Keeping up on your Chapter 13 payment isn't always easy, but it's necessary. You'll need to refile if you don't pay your Chapter 13 payment and the court dismisses your Chapter 13 for nonpayment. Refiling a Chapter 13 case comes with difficulties. So it's usually best to ask the court to reinstate the original Chapter 13 case before it's closed.
If you must refile your Chapter 13 case, expect to encounter the following problems:
If the court has already closed your Chapter 13 case and your financial situation has changed, you might want to consider whether Chapter 7 bankruptcy would be a good fit. Our quick ten-question bankruptcy quiz can help.
If you don't comply with the plan payments or work with the Chapter 13 trustee appointed to your case to catch up when you fall behind, the trustee will file a motion asking the bankruptcy court to "dismiss" or close your case. At the dismissal hearing, you'll have an opportunity to ask the judge for time to catch up, and if the judge agrees, your case will remain open. If the court grants the trustee's dismissal request, your Chapter 13 case will come to an end.
You're expected to pay your Chapter 13 payment promptly each month. If you don't pay on time, interest and fees can build, and when they go unpaid, the Chapter 13 trustee won't have enough money to pay the amounts owed under the plan.
Usually, the Chapter 13 trustee will work with you if you have an unexpected expense. But you must inform the trustee immediately and follow the trustee's payment instructions to get your plan back on track.
Your primary concern should be your creditors. They'll be able to start collecting from you once the bankruptcy court dismisses your case and you lose creditor protection because your Chapter 13 plan is no longer in place.
You might, or might not owe as much as you did before filing Chapter 13. You'll get credit for all of your Chapter 13 payments. However, any interest stayed during bankruptcy will be added to what you owe. So balances on credit cards, medical bills, personal loans, and other unsecured debt could be higher than before you filed if the court dismissed your case before the plan paid on those debts.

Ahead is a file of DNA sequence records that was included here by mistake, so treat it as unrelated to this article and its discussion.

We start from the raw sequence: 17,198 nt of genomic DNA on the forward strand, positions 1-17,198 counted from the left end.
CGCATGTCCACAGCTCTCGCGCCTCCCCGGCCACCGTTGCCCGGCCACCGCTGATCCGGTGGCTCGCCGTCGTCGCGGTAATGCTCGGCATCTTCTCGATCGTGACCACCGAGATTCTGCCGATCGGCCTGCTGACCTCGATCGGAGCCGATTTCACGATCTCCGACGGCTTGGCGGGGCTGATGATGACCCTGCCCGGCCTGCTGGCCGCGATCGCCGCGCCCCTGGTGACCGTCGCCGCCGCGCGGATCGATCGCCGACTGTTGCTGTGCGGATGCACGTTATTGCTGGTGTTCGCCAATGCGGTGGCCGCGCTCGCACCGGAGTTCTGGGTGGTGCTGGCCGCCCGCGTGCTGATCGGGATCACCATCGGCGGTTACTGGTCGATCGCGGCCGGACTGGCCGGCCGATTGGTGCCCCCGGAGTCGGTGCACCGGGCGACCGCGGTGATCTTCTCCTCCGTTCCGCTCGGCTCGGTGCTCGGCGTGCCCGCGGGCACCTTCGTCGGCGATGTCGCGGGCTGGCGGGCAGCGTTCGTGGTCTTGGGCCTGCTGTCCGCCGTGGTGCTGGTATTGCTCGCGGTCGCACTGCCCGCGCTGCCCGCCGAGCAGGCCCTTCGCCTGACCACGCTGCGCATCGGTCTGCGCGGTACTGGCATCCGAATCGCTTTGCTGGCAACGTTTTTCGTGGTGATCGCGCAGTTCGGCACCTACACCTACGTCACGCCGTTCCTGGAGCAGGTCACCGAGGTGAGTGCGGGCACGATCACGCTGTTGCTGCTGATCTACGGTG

Also, prepare yourself to handle unresolved mortgage, car loan, and judgment lien problems. Your creditors can resume wage garnishments, foreclosures, and repossessions if your Chapter 13 plan didn't bring the balances current (and there's a good chance it didn't).
You'll have to start all over again with a new Chapter 13 case because you can't actually "refile" your old, dismissed case. A few things to consider moving forward:
Plan to pay a bankruptcy attorney to prepare a new petition, schedule, and plan based on your current situation. You'll also pay a new filing fee and take another credit counseling course if it's been more than 180 days since you completed the first course.
Depending on the reason for the dismissal, you might also need to retain new counsel. Some bankruptcy lawyers steer clear of clients who struggle with Chapter 13 payments because of the additional work involved.
Bankruptcy courts frown on serial bankruptcy filings because of the potential to abuse the automatic stay—the order that stops most creditor collection actions. If you file a new case within one year of the previous case's dismissal, the automatic stay will last only 30 days unless you successfully motion the court for an extension.
Because the motion can be costly and could fail, consider another approach—proposing a well-thought-out repayment plan that's unlikely to draw an objection from the trustee and creditors. Once the court confirms the plan, the plan itself will bind your creditors to its terms, preventing them from taking action against you as long as you remain in compliance. You won't need the automatic stay any longer.
If you file soon after the court dismisses your previous filing, expect the trustee to ask why you'd be successful in the new case. If your income hasn't increased and your expenses haven't decreased, it could be challenging to convince the trustee that a meaningful enough financial or personal change has occurred.
Also, negative Chapter 13 bankruptcy notations remain on your credit report for seven years. The time begins when you file the new case, so filing again will likely extend the reporting period substantially. Learn more about life after bankruptcy.
Bankruptcy is essentially a qualification process. The laws provide instructions for completing a 50- to 60-page bankruptcy petition, and because the rules apply to every case, you can't skip a step. We want to help.
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